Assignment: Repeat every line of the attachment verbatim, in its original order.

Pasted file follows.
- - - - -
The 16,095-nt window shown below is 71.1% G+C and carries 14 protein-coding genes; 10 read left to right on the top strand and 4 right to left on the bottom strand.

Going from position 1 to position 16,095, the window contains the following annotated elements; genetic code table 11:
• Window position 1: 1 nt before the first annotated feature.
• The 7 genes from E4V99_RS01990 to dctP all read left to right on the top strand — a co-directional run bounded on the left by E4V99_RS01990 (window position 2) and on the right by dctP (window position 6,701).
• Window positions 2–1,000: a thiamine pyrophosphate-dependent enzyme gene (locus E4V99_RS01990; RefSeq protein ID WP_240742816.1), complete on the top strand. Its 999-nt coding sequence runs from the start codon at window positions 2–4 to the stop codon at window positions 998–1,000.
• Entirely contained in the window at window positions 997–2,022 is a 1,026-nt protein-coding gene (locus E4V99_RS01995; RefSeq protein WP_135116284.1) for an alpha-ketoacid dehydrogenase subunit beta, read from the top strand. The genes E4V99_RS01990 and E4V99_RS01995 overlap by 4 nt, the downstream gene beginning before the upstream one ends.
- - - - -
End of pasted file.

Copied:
The 16,095-nt window shown below is 71.1% G+C and carries 14 protein-coding genes; 10 read left to right on the top strand and 4 right to left on the bottom strand.

Going from position 1 to position 16,095, the window contains the following annotated elements; genetic code table 11:
• Window position 1: 1 nt before the first annotated feature.
• The 7 genes from E4V99_RS01990 to dctP all read left to right on the top strand — a co-directional run bounded on the left by E4V99_RS01990 (window position 2) and on the right by dctP (window position 6,701).
• Window positions 2–1,000: a thiamine pyrophosphate-dependent enzyme gene (locus E4V99_RS01990; RefSeq protein ID WP_240742816.1), complete on the top strand. Its 999-nt coding sequence runs from the start codon at window positions 2–4 to the stop codon at window positions 998–1,000.
• Entirely contained in the window at window positions 997–2,022 is a 1,026-nt protein-coding gene (locus E4V99_RS01995; RefSeq protein WP_135116284.1) for an alpha-ketoacid dehydrogenase subunit beta, read from the top strand. The genes E4V99_RS01990 and E4V99_RS01995 overlap by 4 nt, the downstream gene beginning before the upstream one ends.